Grand Jury Charges Louisiana Man Who Set Fire to Three Black Churches With Hate Crimes

The son of a Louisiana sheriff’s deputy was charged Wednesday with “intentionally” setting three fires that destroyed predominantly black churches, federal prosecutors announced.

Holden James Matthews, 21, was indicted by a federal grand jury on three counts of intentional damage to religious property, hate crime charges under the Church Arson Prevention Act, and three counts of using fire to commit a felony after destroying the St. Landry Parish churches over ten days because of their “religious character.”

Matthews, who was previously charged on three counts of simple arson, faces a maximum sentence of life in prison if convicted.

“Attacks against an individual or group because of their religious beliefs will not be tolerated in the Western District of Louisiana,” U.S. Attorney David C. Joseph said in a statement announcing the charges. “Churches are vital places of worship and fellowship for our citizens and bind us together as a community. Our freedom to safely congregate in these churches and exercise our religious beliefs must be jealously guarded.”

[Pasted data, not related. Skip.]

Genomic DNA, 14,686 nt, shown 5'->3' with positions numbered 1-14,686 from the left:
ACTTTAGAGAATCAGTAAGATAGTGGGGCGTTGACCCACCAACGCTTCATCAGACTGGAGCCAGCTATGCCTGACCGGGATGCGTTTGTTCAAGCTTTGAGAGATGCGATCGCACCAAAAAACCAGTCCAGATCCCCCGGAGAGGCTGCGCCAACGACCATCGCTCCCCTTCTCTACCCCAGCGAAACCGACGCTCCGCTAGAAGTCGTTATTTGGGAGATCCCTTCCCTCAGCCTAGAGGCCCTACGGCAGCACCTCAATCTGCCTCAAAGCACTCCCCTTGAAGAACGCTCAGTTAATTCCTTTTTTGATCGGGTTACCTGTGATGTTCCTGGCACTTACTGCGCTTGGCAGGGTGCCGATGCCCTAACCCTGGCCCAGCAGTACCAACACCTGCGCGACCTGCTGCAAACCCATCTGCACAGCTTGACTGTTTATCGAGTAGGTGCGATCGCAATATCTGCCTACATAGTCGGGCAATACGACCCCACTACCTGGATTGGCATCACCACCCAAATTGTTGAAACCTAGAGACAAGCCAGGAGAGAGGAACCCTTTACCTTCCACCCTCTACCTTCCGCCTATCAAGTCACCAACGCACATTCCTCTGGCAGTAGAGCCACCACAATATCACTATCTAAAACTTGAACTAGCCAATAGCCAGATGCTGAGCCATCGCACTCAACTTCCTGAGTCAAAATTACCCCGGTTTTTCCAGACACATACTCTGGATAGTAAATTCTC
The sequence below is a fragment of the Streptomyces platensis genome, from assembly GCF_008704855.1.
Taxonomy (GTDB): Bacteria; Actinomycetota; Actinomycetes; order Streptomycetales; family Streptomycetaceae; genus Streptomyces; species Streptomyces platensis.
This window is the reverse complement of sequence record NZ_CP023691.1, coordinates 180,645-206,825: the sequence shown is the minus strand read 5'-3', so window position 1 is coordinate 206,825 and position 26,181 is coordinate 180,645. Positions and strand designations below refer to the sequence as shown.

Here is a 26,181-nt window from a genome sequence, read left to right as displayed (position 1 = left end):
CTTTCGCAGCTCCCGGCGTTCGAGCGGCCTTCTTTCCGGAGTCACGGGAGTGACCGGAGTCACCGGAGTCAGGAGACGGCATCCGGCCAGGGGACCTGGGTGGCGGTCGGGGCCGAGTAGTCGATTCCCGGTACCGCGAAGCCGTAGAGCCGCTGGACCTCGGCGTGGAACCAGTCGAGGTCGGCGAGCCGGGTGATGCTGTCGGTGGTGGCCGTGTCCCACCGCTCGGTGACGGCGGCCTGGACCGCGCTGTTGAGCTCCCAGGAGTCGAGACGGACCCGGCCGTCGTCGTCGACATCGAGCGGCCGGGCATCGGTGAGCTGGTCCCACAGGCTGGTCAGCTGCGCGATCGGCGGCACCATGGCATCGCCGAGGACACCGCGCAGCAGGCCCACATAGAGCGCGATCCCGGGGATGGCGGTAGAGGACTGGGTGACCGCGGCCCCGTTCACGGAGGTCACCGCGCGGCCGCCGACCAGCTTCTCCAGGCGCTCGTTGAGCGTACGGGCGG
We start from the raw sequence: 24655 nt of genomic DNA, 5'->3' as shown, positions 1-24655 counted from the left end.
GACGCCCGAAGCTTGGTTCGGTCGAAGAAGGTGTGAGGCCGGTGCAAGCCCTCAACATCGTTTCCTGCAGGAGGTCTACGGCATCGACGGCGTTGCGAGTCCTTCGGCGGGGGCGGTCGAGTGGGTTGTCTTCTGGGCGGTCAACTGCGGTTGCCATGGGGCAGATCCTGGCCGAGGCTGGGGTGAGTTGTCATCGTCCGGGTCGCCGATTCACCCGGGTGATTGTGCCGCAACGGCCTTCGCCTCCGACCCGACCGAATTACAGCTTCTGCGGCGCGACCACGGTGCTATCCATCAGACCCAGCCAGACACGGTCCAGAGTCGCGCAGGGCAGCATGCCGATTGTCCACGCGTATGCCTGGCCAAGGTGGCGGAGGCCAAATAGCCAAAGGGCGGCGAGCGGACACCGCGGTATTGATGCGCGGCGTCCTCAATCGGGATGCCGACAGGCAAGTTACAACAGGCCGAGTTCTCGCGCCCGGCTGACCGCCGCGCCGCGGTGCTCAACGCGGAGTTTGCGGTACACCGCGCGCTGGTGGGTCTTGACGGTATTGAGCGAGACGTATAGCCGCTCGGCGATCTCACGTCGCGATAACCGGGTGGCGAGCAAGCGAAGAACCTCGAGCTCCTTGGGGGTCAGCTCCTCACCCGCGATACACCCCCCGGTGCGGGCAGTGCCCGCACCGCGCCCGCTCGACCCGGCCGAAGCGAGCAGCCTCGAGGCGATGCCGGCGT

Prosecutors allege the fires were set on March 26, April 2, and April 4, destroying St. Mary Baptist Church, Greater Union Baptist Church, and Mount Pleasant Baptist Church, respectively. Each house of worship was more than 100 years old.

While the churches were all churches were empty at the time, and no one was injured during the blazes, Louisiana State Fire Marshal “Butch” Browning, said at the time that the fires were “an attack on our God and our religion.”

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SOURCE: The Daily Beast, Pilar Melendez